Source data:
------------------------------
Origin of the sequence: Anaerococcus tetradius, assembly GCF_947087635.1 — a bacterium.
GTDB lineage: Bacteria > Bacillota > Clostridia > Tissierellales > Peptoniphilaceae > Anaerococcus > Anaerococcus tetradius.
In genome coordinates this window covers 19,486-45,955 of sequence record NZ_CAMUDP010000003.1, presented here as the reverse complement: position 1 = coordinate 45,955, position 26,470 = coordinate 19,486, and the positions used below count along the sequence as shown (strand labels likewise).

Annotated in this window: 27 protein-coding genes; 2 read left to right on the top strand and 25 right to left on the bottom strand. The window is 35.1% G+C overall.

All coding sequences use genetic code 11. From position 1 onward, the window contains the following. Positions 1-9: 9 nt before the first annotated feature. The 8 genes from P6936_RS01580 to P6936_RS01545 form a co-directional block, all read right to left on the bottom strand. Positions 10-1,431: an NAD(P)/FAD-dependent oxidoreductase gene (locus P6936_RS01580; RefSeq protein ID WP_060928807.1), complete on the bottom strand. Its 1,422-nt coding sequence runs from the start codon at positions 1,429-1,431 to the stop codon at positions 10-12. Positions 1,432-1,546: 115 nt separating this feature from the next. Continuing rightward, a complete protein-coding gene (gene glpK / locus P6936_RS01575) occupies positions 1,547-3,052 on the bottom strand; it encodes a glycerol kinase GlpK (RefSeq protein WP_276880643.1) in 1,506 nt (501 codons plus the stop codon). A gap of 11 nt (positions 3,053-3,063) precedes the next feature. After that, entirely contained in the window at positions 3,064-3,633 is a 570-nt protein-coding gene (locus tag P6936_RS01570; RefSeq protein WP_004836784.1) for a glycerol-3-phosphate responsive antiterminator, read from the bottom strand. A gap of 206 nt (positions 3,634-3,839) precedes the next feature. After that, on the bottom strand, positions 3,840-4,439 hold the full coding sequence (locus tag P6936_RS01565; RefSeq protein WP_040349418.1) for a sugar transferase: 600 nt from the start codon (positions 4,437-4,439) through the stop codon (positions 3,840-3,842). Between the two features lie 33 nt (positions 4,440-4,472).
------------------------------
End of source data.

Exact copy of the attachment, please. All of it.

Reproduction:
Origin of the sequence: Anaerococcus tetradius, assembly GCF_947087635.1 — a bacterium.
GTDB lineage: Bacteria > Bacillota > Clostridia > Tissierellales > Peptoniphilaceae > Anaerococcus > Anaerococcus tetradius.
In genome coordinates this window covers 19,486-45,955 of sequence record NZ_CAMUDP010000003.1, presented here as the reverse complement: position 1 = coordinate 45,955, position 26,470 = coordinate 19,486, and the positions used below count along the sequence as shown (strand labels likewise).

Annotated in this window: 27 protein-coding genes; 2 read left to right on the top strand and 25 right to left on the bottom strand. The window is 35.1% G+C overall.

All coding sequences use genetic code 11. From position 1 onward, the window contains the following. Positions 1-9: 9 nt before the first annotated feature. The 8 genes from P6936_RS01580 to P6936_RS01545 form a co-directional block, all read right to left on the bottom strand. Positions 10-1,431: an NAD(P)/FAD-dependent oxidoreductase gene (locus P6936_RS01580; RefSeq protein ID WP_060928807.1), complete on the bottom strand. Its 1,422-nt coding sequence runs from the start codon at positions 1,429-1,431 to the stop codon at positions 10-12. Positions 1,432-1,546: 115 nt separating this feature from the next. Continuing rightward, a complete protein-coding gene (gene glpK / locus P6936_RS01575) occupies positions 1,547-3,052 on the bottom strand; it encodes a glycerol kinase GlpK (RefSeq protein WP_276880643.1) in 1,506 nt (501 codons plus the stop codon). A gap of 11 nt (positions 3,053-3,063) precedes the next feature. After that, entirely contained in the window at positions 3,064-3,633 is a 570-nt protein-coding gene (locus tag P6936_RS01570; RefSeq protein WP_004836784.1) for a glycerol-3-phosphate responsive antiterminator, read from the bottom strand. A gap of 206 nt (positions 3,634-3,839) precedes the next feature. After that, on the bottom strand, positions 3,840-4,439 hold the full coding sequence (locus tag P6936_RS01565; RefSeq protein WP_040349418.1) for a sugar transferase: 600 nt from the start codon (positions 4,437-4,439) through the stop codon (positions 3,840-3,842). Between the two features lie 33 nt (positions 4,440-4,472).